Foster’s Daily Democrat published an opinion piece by Kelly Ayotte this week, where she promises that cutting taxes will jump start the economy. She also promises she will end the “death tax” which is what the defenders of the wealthy like to call the estate tax. They used to wail about how the death tax would kill family farms, before it was proven that hardly any family farms would be affected. NH abolished the estate tax some years back. Naturally, the one thing Ms. Ayotte doesn’t propose cutting is the defense budget. The GOP is only too happy to keep on borrowing and spending to perpetuate the war machine.

There is one more thing that Palin and Ayotte have in common. They’re both quitters. Sarah Palin quit her job as governor of Alaska, before finishing her first term. Kelly Ayotte quit her job only months after promising Governor Lynch that she would serve a full second term as NH AG. Ms. Ayotte was appointed to her first term by the GOP Governor-of-Whom-We-Don’t-Speak: Craig Benson.

"I like being here, because it seems like here and in our last rally too -- other parts around this great Northwest -- here in New Hampshire you just get it." Sarah Palin in Laconia, 2008

published as an op-ed in the Conway Daily Sun newspaper, July 23, 2010

© sbruce 2010

Becoming Less Invisible

The long term unemployed are finally becoming less invisible. From the PBS The Nightly Business Report:

DARREN GERSH, NIGHTLY BUSINESS REPORT CORRESPONDENT: The official figures will tell you there are 1,371,000 people like Randy Moe.

RANDY MOE, 99ER CHICAGO: I was unemployed, laid off, August 15, 2008, and collected benefits until about six weeks ago.

GERSH: That's because Moe hit the limit on benefits. In most states, that's 99 weeks, which is why many of those who have run out call themselves "99ers."

MOE: We've become thrown away people. They're losing a lot of valuable people, the country is.

GERSH: Randy Moe found other 99ers online. A dozen meet regularly in this chat room. They talk about finding a job and about lobbying Congress for help. They're part of a grassroots movement to add what's called a tier five to unemployment insurance -- another 20 weeks of benefits.

Websites for the unemployed are cropping up:

Jobless Bloggers

No Job Survivor

Survive Unemployment News Blog


Unemploymentality has a lot of links to other unemployed bloggers, some helpful options (look for Broke-Ass Stuart's money saving recommendations) and there's also plenty of entertainment.

The only way to end long term unemployment is to put a human face on it.

cross posted at Main St/workingamerica.org

Wednesday, July 14, 2010

Senate Gamesmanship Hurting Families

Those pesky unemployed folks - from WaPo:

Even before his unemployment checks ended, Dwight Michael Frazee's days were filled with the pursuit of any idea that could earn him a buck. But few are working out, and now his nights are filled with dread.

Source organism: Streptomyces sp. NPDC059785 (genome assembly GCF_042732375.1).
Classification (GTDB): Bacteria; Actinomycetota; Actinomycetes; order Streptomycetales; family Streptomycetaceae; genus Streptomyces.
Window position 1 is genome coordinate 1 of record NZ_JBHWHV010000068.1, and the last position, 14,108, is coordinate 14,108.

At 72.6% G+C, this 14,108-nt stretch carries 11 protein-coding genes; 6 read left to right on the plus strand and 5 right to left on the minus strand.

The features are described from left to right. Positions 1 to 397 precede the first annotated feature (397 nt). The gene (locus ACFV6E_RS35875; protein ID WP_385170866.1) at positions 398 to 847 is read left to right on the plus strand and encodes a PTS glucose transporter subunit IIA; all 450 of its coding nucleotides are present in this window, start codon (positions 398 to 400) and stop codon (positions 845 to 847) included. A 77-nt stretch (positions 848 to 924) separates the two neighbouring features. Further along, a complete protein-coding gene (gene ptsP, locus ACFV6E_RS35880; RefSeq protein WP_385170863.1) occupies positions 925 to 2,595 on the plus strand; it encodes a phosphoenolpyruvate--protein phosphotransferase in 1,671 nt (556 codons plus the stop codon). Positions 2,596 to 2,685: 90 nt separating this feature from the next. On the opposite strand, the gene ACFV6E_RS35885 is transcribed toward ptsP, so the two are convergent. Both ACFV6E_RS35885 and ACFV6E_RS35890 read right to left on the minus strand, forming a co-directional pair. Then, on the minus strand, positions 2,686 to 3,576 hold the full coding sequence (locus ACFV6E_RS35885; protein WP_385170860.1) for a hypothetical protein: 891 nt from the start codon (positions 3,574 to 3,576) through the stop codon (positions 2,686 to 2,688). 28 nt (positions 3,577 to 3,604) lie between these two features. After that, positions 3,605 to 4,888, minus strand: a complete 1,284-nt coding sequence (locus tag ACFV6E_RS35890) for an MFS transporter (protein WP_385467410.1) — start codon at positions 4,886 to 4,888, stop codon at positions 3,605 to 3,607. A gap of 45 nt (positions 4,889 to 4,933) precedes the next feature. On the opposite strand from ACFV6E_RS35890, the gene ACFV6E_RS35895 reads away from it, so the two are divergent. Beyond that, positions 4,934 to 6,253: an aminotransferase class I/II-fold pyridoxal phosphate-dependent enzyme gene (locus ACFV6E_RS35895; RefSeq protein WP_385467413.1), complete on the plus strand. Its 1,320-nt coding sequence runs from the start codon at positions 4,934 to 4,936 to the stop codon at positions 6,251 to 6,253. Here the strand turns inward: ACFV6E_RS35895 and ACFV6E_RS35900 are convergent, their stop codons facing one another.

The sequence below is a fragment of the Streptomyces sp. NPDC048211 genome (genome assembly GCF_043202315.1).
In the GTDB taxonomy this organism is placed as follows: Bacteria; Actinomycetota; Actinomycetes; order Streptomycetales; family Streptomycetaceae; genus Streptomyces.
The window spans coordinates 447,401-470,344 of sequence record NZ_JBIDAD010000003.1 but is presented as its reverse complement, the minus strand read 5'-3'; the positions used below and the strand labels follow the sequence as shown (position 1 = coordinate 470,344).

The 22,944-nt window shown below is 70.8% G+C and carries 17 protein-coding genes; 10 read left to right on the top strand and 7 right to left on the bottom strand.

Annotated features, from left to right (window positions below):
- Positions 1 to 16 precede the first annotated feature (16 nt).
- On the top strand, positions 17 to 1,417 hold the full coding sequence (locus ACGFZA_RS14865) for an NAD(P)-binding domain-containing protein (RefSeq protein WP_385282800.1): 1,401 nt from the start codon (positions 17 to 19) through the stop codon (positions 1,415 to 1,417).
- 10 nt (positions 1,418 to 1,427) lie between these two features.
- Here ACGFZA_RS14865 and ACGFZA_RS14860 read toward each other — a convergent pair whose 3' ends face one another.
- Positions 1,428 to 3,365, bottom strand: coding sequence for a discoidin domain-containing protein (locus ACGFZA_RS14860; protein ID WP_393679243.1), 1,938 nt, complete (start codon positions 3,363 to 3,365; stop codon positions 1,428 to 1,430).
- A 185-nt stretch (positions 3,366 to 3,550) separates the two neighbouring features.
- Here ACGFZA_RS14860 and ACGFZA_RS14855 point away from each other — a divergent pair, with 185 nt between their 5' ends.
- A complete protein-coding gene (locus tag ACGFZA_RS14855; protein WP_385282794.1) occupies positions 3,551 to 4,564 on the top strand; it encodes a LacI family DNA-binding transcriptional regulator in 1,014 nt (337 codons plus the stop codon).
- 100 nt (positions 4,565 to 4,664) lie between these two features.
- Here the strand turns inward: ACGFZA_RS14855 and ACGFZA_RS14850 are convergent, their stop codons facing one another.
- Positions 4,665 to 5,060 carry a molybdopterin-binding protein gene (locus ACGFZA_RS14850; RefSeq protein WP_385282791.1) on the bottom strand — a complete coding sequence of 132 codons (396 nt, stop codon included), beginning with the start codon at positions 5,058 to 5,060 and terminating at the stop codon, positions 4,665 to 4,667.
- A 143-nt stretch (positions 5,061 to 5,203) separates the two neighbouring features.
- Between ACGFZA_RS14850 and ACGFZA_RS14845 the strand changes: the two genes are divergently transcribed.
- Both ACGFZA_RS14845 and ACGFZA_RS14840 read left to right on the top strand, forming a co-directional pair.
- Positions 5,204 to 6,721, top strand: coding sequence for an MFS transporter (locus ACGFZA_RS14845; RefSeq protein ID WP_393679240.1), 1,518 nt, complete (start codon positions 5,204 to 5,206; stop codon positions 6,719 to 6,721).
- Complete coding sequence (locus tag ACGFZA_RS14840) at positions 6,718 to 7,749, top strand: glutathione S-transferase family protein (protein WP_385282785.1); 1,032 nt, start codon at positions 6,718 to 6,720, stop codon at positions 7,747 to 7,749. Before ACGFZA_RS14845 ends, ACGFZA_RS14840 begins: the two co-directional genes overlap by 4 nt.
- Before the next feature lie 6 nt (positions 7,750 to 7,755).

In the coming weeks, the Senate is expected to resume its debate about whether to extend the emergency jobless benefits that were passed in response to the steep increase in unemployment caused by the recession. But people like Frazee, who have suffered the longest in the downturn, will not be part of that conversation. They are among the 1.4 million workers who have been unemployed for at least 99 weeks, according to the Labor Department, reaching the limit for the insurance. Their numbers have grown sixfold in the past three years.

The 99ers are glaring examples of the nation's most serious bout of long-term joblessness since the Great Depression. Nearly 46 percent of the country's 14.6 million unemployed people have been out of work for more than six months, and forecasters project that the situation will not improve anytime soon. Currently, the Labor Department says there are nearly five unemployed people for every job opening.

As grim as the news is, at least the media is beginning to cover actual stories of folks who are amongst the long term unemployed.

The Grand Junction Sentinel takes a look at an unemployed single father:

Daniel Stark didn’t have the best Fourth of July weekend of his life.

That’s because the Clifton resident is worried about the immediate future for him and his 6-year-old son, Isaiah.

Stark has been unemployed for more than a year and is about to see his unemployment benefits run out. He’s angry not only because he can’t find a new job, but also because Congress hasn’t extended those benefits.

A bill to do that has stalled in the U.S. Senate several times.

“I’ve talked to everyone, my senators, my congressman,” he said. “They need to know that they’re impacting people who are really hurting. A lot of people are scared to tell them that, but I’m not. I just want this to be over so I can find work.”

Stark and his son have already spent time in a homeless shelter. That's the reality of the game that is being played out in the Senate.